Abu Dhabi: After three years’ research, the first-ever Abu Dhabi groundwater atlas was launched Wednesday by the Environment Agency-Abu Dhabi (EAD) to track and analyse the status, levels and uses of groundwater reserves in the emirate.

The atlas links the changes in groundwater levels to areas of agricultural activity and helps to promote efficient water resource management in the emirate.

There are 118,183 water wells in the emirate of which 73,184 are located in Al Ain, 38,507 in Al Dhafrah and 6,492 in Abu Dhabi regions.

Whereas untapped wells amount to 56,000 [49 per cent] of the total and 6,100 are buried wells.

The atlas summarises the quantity, quality, natural, chemical and biological properties, location, depth and type of groundwater resources in the emirate in the form of annotated maps, charts, tables and graphs.

The agency launched it at sidelines of the World Future Energy Summit (WFES) at the Abu Dhabi National Exhibiton Centre.

Dr Shaikha Salem Al Daheri, Acting Secretary General of the Environment Agency, said, “Groundwater has always been considered a precious resource in our nation, and an inherent and essential asset to our survival and progress.

“This atlas will help in compiling, interpreting and analysing all relevant groundwater sources in the emirate. It will serve as a valuable reference tool for policy makers, water managers, scientists and researchers who are working towards preserving our groundwater stores.”

It took three years to the agency’s employees to compile the groundwater wells atlas.

Now each groundwater well in Abu Dhabi has been assigned a unified identification number to ensure it is easily traceable and identifiable. The maps also combine outcomes of the soil salinity mapping initiative, in which soil samples from more than 4,000 farms were analysed to determine the soil type, salinity and quality in order to study the sustainability of crops and farming in Abu Dhabi, the agency said.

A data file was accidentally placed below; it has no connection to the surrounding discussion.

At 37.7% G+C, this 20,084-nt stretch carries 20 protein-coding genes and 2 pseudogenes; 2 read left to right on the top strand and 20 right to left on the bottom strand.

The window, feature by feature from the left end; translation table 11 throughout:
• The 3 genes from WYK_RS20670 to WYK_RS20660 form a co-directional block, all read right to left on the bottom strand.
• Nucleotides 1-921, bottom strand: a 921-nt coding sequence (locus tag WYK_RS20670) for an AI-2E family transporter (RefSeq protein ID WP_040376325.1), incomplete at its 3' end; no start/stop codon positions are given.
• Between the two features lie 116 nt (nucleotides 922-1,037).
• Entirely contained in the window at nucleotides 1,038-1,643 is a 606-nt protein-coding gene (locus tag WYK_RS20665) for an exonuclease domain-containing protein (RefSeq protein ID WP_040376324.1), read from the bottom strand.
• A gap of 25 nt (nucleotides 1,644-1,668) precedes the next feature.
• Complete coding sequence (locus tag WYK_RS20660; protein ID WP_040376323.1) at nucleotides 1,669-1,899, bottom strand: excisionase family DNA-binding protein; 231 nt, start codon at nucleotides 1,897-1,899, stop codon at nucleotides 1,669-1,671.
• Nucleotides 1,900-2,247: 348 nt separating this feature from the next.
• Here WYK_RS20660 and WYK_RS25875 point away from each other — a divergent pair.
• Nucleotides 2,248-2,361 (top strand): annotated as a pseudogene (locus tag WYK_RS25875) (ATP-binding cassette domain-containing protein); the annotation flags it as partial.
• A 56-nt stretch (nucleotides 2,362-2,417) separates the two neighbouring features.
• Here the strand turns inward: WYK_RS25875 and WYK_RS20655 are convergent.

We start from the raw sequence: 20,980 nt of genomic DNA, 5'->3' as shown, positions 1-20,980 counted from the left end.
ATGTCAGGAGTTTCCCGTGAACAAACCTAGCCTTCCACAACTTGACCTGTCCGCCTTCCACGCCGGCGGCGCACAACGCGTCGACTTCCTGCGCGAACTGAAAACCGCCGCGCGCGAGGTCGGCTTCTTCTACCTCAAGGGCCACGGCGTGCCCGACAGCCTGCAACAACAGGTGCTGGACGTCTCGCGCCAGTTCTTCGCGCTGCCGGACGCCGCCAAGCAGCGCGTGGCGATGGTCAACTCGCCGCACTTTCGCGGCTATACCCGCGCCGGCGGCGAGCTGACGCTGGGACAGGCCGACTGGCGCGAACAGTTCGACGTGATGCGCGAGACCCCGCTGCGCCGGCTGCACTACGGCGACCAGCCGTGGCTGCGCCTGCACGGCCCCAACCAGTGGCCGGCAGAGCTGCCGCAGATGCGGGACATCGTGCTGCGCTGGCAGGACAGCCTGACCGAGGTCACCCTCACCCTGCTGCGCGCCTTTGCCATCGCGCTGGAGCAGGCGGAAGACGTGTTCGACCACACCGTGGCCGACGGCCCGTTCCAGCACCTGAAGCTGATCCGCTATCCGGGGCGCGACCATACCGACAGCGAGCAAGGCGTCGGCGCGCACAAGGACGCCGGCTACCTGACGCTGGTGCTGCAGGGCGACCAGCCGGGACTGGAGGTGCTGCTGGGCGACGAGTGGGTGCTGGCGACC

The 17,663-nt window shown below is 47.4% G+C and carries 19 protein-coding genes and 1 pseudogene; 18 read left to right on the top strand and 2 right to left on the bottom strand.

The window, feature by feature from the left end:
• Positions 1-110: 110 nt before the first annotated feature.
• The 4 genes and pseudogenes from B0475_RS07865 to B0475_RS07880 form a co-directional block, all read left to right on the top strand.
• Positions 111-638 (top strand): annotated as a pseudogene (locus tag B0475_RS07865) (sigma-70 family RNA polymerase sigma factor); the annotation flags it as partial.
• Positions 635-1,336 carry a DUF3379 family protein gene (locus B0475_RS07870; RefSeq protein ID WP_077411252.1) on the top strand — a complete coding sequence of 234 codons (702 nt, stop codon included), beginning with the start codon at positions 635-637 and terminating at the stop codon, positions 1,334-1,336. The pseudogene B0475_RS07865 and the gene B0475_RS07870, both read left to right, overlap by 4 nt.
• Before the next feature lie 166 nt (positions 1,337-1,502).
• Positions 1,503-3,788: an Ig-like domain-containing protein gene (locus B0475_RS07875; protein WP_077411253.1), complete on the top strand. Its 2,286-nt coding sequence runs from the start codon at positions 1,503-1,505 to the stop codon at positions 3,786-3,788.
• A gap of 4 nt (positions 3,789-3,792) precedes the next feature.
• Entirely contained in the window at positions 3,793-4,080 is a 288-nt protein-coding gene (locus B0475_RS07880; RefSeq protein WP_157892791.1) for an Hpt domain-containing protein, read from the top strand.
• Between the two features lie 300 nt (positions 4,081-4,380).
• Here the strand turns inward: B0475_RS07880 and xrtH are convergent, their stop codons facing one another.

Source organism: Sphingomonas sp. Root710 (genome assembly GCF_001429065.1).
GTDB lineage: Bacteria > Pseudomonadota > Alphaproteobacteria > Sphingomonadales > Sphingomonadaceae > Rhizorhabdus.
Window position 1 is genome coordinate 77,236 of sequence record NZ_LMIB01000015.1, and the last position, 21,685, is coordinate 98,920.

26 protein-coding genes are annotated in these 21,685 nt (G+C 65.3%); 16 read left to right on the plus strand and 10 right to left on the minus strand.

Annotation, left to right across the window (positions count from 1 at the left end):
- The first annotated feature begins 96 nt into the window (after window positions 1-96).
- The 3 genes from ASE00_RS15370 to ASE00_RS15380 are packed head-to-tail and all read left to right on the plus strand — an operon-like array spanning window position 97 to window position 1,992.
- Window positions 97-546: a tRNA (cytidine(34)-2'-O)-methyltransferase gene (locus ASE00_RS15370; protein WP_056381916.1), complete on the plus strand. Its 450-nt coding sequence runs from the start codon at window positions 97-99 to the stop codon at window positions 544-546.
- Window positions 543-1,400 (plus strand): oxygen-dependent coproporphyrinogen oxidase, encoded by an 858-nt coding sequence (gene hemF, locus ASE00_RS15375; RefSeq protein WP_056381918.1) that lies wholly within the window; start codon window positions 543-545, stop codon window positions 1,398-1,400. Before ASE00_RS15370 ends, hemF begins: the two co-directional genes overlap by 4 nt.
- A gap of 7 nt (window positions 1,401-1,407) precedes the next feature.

Engineer Shaikha Al Hosani, Executive Director of EAD’s Environmental Quality Sector, said: “The analysis shows that areas with fast declining groundwater reserves coincide with the areas of highest groundwater abstraction for agricultural irrigation. In fact, the water level in groundwater monitoring wells has dropped by more than 20 metres in Remah, and by over 14 metres in the Liwa Crescent over the course of only 12 years.

“However, in some parts of Abu Dhabi, this trend has reversed over the last few years – in Madinat Zayed, groundwater levels have risen since 2010 following a decline for many years. Other regions, especially in the northeast, also show rising water levels in comparison to records from 2005, which can mainly be attributed to a reduction in agricultural activity.”

According to the EAD, nearly 65 per cent of water used in Abu Dhabi is groundwater – almost 2,100,000 cubic metres per year flowing mainly from the Hajjar Mountains on the Omani border towards the Arabian Gulf and nearly 80 per cent groundwater reserves in the emirate are used primarily for farm agriculture, irrigation of forestry and afforestation.

In figures

The three-year survey analysed over 4,000 farms for soil type

Total number of wells in Abu Dhabi Emirate: 118,183.

73,184 wells in Al Ain

38,507 in Al Dhafrah

6,492 in Abu Dhabi region.

Untapped wells: 56,000 [49% of the total wells]

6,100 are buried wells.